Wadi Faynan, in the harsh, dramatic landscape of Southern Jordan, south of the Dead Sea, is the site of one of the largest copper mines in the Roman Empire. Archaeological evidence of mining has shown this area was used almost continually from the Chalothic period (4500-3100 BC) until the 4th century BC. Excavation work proved the area was both wetter and more fertile during the Neolithic period and there is evidence of two village settlements during this time. The landscape became more arid and less hospitable during the Early Bronze Age when irrigation systems were introduced into farming. By the time of the Nabatean kingdom, smelting and metal-working techniques had become highly sophisticated. Production increased after the arrival of the Romans in 106 AD but with a consequential rise in contamination of the land. Pollution, both from the extensive burning of charcoal and from the piles of black slag, was the inevitable by-product of the smelting process. Workers suffered from serious health issues as a result of ingesting and inhaling dust contaminated with copper and lead. However, by the end of the late Roman/Byzantine period, archaeological evidence suggests that the pollution levels dropped as the copper resources were exhausted and mining practices were scaled down. (link CWA 13)
Heading still further south, the road comes to perhaps the most famous site in Jordan, and certainly one of the most dramatic: Petra, described in 1845 by John William Burgon as ‘A rose-red city half as old as time’ is as enigmatic as it is beautiful. Re-discovered in 1812 by the Swiss explorer Johann Ludwig Burckhardt and walled in by towering rocks, the natural fortress-like features formed the capital and commercial centre of the Nabateans. The Nabateans built a complex system of cisterns, aqua-ducts and dams to collect and control their water supply, creating an oasis in the desert. Pictured in most of the tourist brochures is the magnificent Al Khazneh, The Treasury, hewn directly from the sandstone and approached via a long, narrow gorge. The area holds a huge number of tombs, also carved from the red rock, perhaps the most famous of which is the Tomb of the Roman Soldier, which i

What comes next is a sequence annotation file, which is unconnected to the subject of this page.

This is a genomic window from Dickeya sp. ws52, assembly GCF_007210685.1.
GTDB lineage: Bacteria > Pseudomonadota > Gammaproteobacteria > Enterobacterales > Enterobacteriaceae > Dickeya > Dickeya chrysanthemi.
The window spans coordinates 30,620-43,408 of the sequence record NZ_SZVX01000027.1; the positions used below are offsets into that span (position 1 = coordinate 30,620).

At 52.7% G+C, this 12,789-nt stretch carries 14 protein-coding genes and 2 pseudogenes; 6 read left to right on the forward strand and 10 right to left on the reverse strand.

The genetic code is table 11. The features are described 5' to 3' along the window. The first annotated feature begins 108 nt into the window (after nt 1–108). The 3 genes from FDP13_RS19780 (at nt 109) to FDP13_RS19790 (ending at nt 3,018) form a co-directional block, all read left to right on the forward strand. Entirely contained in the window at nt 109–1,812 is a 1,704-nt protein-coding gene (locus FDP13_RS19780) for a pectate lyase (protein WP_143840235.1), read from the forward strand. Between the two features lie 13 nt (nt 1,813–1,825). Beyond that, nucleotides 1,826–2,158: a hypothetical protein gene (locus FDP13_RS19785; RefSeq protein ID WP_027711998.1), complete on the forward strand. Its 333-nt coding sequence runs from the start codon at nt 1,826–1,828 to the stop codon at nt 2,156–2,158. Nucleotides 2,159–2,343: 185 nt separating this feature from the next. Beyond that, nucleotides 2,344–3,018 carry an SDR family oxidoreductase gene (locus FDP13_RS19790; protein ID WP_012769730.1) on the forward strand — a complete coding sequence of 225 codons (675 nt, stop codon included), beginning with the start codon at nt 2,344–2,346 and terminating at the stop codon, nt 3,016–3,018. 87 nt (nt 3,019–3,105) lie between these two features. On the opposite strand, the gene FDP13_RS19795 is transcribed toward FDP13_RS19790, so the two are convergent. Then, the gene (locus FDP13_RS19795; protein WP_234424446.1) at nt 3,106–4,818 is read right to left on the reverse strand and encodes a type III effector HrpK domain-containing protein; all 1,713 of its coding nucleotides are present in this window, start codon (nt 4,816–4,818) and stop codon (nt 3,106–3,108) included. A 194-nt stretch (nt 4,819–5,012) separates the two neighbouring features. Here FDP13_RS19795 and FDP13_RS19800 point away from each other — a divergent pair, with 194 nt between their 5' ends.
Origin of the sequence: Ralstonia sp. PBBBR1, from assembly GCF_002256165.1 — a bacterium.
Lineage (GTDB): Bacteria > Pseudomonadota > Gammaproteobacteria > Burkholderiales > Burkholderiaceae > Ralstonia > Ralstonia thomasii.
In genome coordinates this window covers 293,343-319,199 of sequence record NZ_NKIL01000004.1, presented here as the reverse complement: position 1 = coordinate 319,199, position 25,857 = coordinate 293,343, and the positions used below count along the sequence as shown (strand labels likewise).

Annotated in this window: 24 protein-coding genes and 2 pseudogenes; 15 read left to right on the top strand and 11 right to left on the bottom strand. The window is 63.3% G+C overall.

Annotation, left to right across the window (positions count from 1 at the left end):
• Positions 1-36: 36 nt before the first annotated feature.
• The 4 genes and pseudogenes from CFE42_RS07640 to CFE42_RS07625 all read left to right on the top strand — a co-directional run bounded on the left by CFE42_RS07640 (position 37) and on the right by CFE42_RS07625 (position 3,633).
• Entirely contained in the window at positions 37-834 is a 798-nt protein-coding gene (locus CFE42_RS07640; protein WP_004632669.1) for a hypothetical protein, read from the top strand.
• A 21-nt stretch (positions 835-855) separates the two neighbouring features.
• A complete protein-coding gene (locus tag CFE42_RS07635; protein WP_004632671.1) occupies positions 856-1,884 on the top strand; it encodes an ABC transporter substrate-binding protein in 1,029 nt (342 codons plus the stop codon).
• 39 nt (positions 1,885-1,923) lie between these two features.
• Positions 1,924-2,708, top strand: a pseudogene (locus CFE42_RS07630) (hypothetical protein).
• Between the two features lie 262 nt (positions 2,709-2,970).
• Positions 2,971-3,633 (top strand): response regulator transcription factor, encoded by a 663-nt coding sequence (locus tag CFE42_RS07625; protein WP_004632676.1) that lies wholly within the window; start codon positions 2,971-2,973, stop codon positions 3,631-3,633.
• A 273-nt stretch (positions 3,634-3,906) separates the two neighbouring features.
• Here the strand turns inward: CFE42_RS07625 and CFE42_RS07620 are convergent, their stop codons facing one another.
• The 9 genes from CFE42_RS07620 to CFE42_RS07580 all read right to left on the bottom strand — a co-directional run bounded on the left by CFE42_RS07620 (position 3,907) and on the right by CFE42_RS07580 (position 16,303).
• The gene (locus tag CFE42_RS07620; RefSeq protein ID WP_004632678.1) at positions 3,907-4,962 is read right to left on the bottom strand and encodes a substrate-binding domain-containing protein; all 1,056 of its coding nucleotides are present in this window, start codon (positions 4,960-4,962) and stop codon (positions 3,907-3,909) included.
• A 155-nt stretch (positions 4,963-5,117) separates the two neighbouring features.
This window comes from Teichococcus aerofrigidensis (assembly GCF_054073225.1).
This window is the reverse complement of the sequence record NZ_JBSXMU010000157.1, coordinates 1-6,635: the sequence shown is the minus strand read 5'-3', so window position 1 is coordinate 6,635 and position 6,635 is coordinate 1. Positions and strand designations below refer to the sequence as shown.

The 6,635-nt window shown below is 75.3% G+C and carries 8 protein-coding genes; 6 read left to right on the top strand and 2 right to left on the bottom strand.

s only now finally giving up its secrets. (link to CWA 10)
The CWA-backed dig in Jordan is uncovering more evidence of the Ottoman soldiers fighting the local Bedouin tribes. Lawrence of Arabia, whose romantic story has been portrayed in books and on film, led the local tribesmen against the invading Turks in what Robert Taber, in his classic study of warfare in 1965, described as ‘the war of the flea’. As well as excavating the soldiers’ outposts, dugouts and bunkers, the CWA project has also uncovered possible pre-historic megaliths. Another prevalent trait has been the deep pits uncovered, resulting from attempts throughout history to ‘search for buried treasure’, a past-time popular in the region as legends of buried treasure hidden either by or from marauding armies, abound. (link CWA 23 & 27)
To visit the many amazing sites in Jordan, it is sensible to hire a guide or go with a reputable tour company as there is so much to see and so much history to absorb that a knowledgeable companion is an asset.
The climate can be punishing and therefore the best times to travel are when the sun is less fierce, in Spring or Autumn. However, when choosing when to travel, do bear in mind that during Ramadan, the ninth month of the Islamic calendar, it is forbidden for Muslims to eat, drink or smoke in daylight hours and, although these laws do not apply to visitors, discretion to local religious custom should be observed.
Suntan lotion is a must, as is a hat and suitable, protective clothing – the latter not only to protect against the sun but also to show suitable respect to the local culture. Ensure arms and legs are covered when entering a holy place and women should also cover their heads. It is also polite to ask permission before taking a photograph of local people.
It is easy to forget that it can also get very cold, especially in the Petra mountains and in desert at night and therefore suitable warm clothes are a necessity. Mosquitoes can be a nuisance, so a good repellent is advisable.
Polio, typhoid, tetanus and hepatitis vaccinations are advised and it is sensible to pack a basic medical kit, with something for stomach trouble and any personal prescription drugs. Avoid tap water and ice cubes, use bottle water for drinking and cleaning teeth.
A visa is required on entry into the country (which can be bought at the point of entry) and there is an air and land exit tax of five Jordanian dinars to be paid on departure – so make sure you do not spend your last few dinars before you arrive at the airport!